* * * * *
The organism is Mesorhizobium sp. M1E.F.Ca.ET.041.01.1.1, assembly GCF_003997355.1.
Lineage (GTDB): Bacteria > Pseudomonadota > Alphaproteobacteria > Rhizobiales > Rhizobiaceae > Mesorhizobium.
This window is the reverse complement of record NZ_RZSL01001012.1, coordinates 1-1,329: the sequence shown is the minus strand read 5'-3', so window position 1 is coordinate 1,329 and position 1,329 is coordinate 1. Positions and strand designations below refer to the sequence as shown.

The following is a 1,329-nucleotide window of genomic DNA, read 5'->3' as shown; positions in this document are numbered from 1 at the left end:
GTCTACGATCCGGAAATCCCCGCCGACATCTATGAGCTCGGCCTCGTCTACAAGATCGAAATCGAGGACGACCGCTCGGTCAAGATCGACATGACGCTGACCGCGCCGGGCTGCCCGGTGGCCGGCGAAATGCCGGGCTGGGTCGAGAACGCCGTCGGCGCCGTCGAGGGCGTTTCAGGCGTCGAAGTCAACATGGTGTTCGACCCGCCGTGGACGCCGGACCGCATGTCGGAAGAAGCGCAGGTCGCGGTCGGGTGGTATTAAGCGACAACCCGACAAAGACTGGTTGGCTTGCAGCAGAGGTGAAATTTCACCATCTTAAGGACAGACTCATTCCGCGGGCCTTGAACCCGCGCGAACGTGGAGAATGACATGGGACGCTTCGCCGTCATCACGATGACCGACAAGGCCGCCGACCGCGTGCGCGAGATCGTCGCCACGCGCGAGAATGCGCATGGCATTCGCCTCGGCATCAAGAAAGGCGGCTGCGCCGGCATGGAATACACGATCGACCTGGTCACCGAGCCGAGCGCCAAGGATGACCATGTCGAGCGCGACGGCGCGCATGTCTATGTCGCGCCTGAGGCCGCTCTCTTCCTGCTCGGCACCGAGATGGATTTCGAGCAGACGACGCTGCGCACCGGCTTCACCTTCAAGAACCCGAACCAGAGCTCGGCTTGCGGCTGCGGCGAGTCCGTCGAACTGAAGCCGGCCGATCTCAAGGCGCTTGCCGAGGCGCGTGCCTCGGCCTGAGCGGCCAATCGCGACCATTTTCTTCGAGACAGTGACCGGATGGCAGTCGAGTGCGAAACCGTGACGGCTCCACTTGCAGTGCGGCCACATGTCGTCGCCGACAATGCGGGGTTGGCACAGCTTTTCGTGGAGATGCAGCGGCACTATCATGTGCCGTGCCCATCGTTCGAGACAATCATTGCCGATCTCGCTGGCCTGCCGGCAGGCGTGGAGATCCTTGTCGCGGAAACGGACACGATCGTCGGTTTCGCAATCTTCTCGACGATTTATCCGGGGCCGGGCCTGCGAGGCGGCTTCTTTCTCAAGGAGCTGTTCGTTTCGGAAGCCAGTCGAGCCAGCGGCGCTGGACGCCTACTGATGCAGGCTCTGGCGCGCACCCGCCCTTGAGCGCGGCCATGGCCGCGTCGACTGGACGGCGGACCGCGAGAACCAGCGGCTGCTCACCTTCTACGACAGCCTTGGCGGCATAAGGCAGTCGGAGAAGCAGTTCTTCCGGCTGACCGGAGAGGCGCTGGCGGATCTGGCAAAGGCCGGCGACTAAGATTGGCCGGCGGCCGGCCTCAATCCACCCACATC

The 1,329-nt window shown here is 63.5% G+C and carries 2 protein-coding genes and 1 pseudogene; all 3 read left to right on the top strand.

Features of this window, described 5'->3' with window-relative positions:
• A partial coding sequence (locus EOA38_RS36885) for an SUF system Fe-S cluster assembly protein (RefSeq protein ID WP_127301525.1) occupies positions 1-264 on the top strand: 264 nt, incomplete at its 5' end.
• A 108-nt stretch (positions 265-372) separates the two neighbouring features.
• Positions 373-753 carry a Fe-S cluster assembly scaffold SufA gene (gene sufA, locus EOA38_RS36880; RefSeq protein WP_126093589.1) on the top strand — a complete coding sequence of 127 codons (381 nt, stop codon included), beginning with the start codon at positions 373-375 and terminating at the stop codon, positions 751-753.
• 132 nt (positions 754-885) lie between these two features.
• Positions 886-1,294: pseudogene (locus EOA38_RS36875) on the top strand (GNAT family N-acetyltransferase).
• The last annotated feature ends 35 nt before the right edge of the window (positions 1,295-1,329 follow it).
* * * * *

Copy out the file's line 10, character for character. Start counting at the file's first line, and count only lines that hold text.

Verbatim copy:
• Positions 373-753 carry a Fe-S cluster assembly scaffold SufA gene (gene sufA, locus EOA38_RS36880; RefSeq protein WP_126093589.1) on the top strand — a complete coding sequence of 127 codons (381 nt, stop codon included), beginning with the start codon at positions 373-375 and terminating at the stop codon, positions 751-753.